One way of checking the alignment of the handlebar is to stand between the bike frame with both your legs while you adjust the centerpiece of the bike.
The centerpiece, in short, must be aligned with the front wheel, and this way, you can enjoy a comfortable biking experience.
Apart from these standard rules, you must know that there isn’t any hard and fast rule to find the perfect handlebar adjustment.
What we recommend is to keep testing the adjustment of handlebars until you find a comfortable position that will help you ride your mountain bike with ease and convenience.
If you do not adjust the height of the handlebars, it might result in injuries and put you in danger, no matter if you are wearing an MTB helmet or other accessories.
To summarize all that, while elevating the height of the handlebars, keep the following things in your mind:
Let your body guide the height of the handlebars. Adjust them naturally. Practically adjust the height while keeping the alignment factor in mind.
If you don’t achieve the perfect adjustment, follow the steps we have mentioned again and again until you hit the sweet spot.
How Wide Should My Mountain Bike Handlebars Be?
Just like the height of the handlebars, there is no hard and fast rule about how wide a mountain bike’s handlebars should be.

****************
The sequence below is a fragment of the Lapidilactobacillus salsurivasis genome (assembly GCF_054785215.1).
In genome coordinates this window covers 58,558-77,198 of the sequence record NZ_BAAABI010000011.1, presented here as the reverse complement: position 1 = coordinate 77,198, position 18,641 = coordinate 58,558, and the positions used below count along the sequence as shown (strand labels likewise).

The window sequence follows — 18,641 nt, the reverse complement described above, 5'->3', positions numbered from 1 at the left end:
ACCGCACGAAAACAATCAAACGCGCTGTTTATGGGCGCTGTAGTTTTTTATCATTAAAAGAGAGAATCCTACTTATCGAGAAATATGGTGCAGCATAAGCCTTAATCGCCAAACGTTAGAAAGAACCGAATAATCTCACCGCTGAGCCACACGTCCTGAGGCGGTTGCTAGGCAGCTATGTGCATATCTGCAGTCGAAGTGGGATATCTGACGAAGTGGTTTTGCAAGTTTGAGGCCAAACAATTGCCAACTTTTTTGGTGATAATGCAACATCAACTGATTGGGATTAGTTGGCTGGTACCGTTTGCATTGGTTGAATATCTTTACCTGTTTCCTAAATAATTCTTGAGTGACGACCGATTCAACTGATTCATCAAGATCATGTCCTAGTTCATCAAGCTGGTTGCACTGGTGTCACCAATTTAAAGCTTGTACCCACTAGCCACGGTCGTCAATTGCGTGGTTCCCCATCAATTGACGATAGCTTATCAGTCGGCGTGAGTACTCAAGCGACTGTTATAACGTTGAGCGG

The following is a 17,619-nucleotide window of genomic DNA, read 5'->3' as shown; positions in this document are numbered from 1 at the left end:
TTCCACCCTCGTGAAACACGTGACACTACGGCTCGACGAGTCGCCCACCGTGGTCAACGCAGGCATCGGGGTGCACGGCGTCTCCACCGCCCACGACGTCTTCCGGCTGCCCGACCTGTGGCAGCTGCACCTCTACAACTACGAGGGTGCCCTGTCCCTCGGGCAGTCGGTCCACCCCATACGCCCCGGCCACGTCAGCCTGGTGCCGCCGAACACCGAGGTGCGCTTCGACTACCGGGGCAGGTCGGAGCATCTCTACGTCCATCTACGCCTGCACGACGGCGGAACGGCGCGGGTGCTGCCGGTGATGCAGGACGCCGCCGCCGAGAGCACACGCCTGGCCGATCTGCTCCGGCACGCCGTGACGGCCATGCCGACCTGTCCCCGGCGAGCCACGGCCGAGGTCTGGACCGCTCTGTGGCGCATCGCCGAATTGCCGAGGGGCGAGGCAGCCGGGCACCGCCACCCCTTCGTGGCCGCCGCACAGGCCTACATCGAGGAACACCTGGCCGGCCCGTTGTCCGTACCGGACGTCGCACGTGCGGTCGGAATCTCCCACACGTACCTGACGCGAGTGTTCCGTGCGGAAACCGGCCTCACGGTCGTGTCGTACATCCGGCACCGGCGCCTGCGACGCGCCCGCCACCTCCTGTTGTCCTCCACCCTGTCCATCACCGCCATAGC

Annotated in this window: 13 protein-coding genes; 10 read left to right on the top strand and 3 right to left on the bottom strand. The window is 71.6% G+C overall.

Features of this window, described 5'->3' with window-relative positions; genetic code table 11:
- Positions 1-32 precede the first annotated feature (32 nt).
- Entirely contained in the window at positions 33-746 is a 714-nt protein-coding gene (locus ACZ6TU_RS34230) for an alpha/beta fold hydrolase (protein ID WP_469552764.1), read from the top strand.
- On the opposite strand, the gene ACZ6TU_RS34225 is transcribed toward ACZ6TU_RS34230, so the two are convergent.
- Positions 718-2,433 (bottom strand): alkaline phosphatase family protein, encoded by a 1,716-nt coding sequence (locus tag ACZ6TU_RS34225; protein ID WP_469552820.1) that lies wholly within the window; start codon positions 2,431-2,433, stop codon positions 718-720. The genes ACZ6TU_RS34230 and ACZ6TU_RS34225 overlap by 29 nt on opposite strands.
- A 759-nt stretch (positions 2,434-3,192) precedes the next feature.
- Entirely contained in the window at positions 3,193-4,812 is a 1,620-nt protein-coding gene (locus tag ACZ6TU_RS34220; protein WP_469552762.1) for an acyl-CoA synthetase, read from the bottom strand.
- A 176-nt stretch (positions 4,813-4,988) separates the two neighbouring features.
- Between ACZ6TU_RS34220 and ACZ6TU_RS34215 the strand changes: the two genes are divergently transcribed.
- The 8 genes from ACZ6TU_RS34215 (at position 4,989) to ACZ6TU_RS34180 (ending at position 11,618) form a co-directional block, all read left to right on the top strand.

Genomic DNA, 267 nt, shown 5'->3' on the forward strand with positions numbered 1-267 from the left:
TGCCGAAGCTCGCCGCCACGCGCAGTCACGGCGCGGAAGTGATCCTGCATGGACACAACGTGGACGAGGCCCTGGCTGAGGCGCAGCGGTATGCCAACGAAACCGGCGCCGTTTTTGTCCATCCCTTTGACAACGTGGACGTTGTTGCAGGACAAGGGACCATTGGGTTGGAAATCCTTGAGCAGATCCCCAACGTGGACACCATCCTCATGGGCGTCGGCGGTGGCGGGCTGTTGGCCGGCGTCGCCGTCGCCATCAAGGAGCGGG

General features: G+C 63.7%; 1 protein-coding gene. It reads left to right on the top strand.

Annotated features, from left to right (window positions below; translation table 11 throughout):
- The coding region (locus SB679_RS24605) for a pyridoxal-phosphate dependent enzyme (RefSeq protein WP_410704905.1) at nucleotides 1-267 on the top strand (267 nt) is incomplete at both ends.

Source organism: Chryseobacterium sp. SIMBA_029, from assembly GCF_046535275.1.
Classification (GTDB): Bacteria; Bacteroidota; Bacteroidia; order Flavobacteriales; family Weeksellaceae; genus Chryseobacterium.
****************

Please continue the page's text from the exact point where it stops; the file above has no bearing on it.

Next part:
However, we can still study the width of the handlebars and how they impact the overall riding experience.
First things first, you need to know what type of bike you are getting before deciding on the width of the handlebars.
MTB bikes have usually evolved from road bikes with narrower handlebars. The narrow width of the handlebar allows the riders to move quickly at a fast pace and adds a comfortable, aerodynamic position.
Contrary to that, bikes with wider handlebars are suitable for riders interested in dirt biking. Such handlebars offer extra bike control and maneuverability, which suits the demands of bikers riding steep trails.
Regardless of the width of the handlebars of a mountain bike, it all comes down to your personal preference as well.
If you are used to riding bikes with a narrower handlebar, we won’t suggest you shift towards wider handlebars suddenly.
Location is also of prime importance while considering the width of the handlebars. For instance, a tree-filled area is more suitable for bikes with narrower handlebars, as you might not only get better control but can keep yourself away from extra obstacles.
Meanwhile, if you want to ride on a flat trail, choosing a bike with wider handlebars would be an ideal option there.
Besides all that, you must also consider the type of body you have got before deciding whether to get a bike with wider handlebars or not.
Based on that, you should keep the following things in mind: